“It starts with one.” Those are the first and last words in this biography of Ken Nedimyer and the story of how he brought back coral reefs by transplanting staghorn corals grown in his personal live rock farm. Messner explains how one coral gamete can begin a colony in a time that humans are rapidly destroying the coral reefs around the world. Forsythe’s bold grainy block illustrations highlight Nedimyer’s accomplishments in an underwater community in reviving part of a disappearing environment.

Verdict: The details of the narrative, such as comparing the glue used to attach the corals to “the size of a Hershey Kiss,” create a vivid feel for his work. The message, “it starts with one,” can encourage all young readers that they are not helpless.

April/May 2018 review by Nel Ward.

Book review: A Lady Has the Floor: Belva Lockwood Speaks Out for Women’s Rights, by Kate Hannigan, illustrated by Alison Jay

Hannigan, Kate. A Lady Has the Floor: Belva Lockwood Speaks Out for Women’s Rights. Illus. by Alison Jay. Calkins Creek, 2018. $17.95. unp. ISBN 978-1-62979-453-2. Ages 9-12. P5Q7

As one of the first female lawyers in the U.S. and the first to present to the Supreme Court, Lockwood ran for president in 1884 and 1888 when women weren’t even allowed to vote. Her life was filled with fighting against the status quo for women, for example protesting her teacher’s salary that was half that of a man’s wages and her struggle to take “men’s courses” of math, science, and politics” in college. She even had to demand her graduation diploma from the U.S. President Ulysses S. Grant after her law school refused to give diplomas to women. Endnotes include a timeline not only of Lockwood’s life but also important events in women’s rights up to 2016.

Verdict: The artwork, oil paint with crackle varnish, makes the individuals look like antique dolls, and the narrative may not be exciting to younger readers. For larger collections.

April/May 2018 review by Nel Ward.

Book review: The Flying Girl: How Aida de Acosta Learned to Soar, by Margarita Engle, illustrated by Sara Palacios

Engle, Margarita. The Flying Girl: How Aida de Acosta Learned to Soar. Illus. by Sara Palacios. Atheneum, 2018. $17.99. unp. ISBN 978-1-4814-4502-3. Ages 4-8. P7Q9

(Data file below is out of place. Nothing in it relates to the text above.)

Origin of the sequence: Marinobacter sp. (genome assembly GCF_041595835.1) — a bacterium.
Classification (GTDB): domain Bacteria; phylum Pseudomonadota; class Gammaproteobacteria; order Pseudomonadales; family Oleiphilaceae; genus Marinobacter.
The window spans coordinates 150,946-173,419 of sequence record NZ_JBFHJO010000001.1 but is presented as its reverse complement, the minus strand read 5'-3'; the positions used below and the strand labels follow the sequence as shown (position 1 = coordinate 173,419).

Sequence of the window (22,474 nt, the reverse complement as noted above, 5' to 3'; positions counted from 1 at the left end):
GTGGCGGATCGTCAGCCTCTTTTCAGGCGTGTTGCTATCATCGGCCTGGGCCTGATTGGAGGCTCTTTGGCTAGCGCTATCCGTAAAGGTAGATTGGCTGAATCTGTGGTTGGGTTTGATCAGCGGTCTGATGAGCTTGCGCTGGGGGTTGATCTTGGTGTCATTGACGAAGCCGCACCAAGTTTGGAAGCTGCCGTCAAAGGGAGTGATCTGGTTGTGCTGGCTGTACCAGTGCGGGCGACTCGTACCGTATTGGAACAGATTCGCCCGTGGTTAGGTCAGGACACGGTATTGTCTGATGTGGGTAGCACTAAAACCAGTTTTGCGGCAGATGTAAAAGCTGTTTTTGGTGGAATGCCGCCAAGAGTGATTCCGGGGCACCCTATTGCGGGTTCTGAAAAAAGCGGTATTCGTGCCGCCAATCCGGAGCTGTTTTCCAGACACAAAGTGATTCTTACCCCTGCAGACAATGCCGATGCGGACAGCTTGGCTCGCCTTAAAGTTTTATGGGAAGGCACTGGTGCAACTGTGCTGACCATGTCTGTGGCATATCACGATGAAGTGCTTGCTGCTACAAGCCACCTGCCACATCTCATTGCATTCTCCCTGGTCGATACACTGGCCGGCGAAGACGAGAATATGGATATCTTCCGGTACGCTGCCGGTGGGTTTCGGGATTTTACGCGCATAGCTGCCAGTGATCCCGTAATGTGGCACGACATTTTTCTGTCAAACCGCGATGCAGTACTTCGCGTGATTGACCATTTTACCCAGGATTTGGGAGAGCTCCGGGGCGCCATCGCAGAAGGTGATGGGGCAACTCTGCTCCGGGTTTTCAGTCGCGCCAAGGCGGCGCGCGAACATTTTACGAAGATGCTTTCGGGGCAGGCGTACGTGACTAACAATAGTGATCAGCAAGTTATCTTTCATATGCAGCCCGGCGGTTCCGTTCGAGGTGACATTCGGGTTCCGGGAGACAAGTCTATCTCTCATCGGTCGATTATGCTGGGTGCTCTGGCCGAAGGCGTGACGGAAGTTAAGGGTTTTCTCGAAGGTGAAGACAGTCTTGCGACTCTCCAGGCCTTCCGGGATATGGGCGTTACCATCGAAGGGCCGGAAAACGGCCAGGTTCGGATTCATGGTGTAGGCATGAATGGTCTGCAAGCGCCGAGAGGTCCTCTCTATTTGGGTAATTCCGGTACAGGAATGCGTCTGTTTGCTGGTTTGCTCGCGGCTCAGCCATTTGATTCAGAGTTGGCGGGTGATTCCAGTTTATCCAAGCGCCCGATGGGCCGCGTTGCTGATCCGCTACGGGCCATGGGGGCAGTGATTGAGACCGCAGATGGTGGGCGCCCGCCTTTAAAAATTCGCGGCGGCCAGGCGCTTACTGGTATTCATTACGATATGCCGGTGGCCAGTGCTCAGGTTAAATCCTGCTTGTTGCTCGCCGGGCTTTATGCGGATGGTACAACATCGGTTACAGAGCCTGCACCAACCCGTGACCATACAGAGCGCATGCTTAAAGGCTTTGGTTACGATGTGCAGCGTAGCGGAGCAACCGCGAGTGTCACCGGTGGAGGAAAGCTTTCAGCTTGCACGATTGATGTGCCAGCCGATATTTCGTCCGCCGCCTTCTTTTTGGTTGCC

The sight of a balloon with a man in an airboat inspired a white Hispanic teenager from New Jersey traveling to Paris inspired Aida to be the first woman to pilot a dirigible. Her 1903 journey caused criticism from people who believed that girls should not learn to fly and instead keep to the stereotypes of cleaning and sewing. The author’s note at the end tells how she promised her father conceal her audacious journey and her coming the director of the first eye bank in the United States after she developed glaucoma.

Verdict: The National Young People’s Poet Laureate’s joyful free verse joins Palacios’ exhuberant digital mixed media using gouache, markers, colored pencil, and pencil in bold, strong colors with an emphasis of lime on red birds following Aida on her flight. The whimsical story will delight young readers who will also benefit from Aida’s courage.

April/May 2018 review by Nel Ward.

Book review: Marie Curie, by Demi

Demi. Marie Curie. Holt, 2018. $19.99. unp. ISBN 978-1-62779-389-6. Ages 6-8. P7Q9

A noted author tackles a well-known figure in children’s biographies, several of them written for the anniversary of Marie Curie 150 years ago. Demi uses her typical two-dimensional watercolors and mixed media, this time without the gold trims, in this book about Maria Salomea Sklodowska. Born in Poland when it was ruled by Czarist Russia, Marie moved to Paris where she graduated with honors in mathematics and physics, an amazing accomplishment in the late 19th century. Her education and marriage to Pierre Curie led her to discover the elements of polonium and radium, a mixed blessing that both cured and killed before people discovered its side-effects. As in other books about Curie, Demi tells about her dual work load as scientist winning two Nobel prizes and wife/mother before her husband died in a freak traffic accident. Other events are generally well-known, such as the radium poisoning after people “painted their teeth and fingernails” with the dangerous chemical that also caused Curie’s death.

Verdict: The artwork and lyrical narrative make this a valuable addition to libraries.

April/May 2018 review by Nel Ward.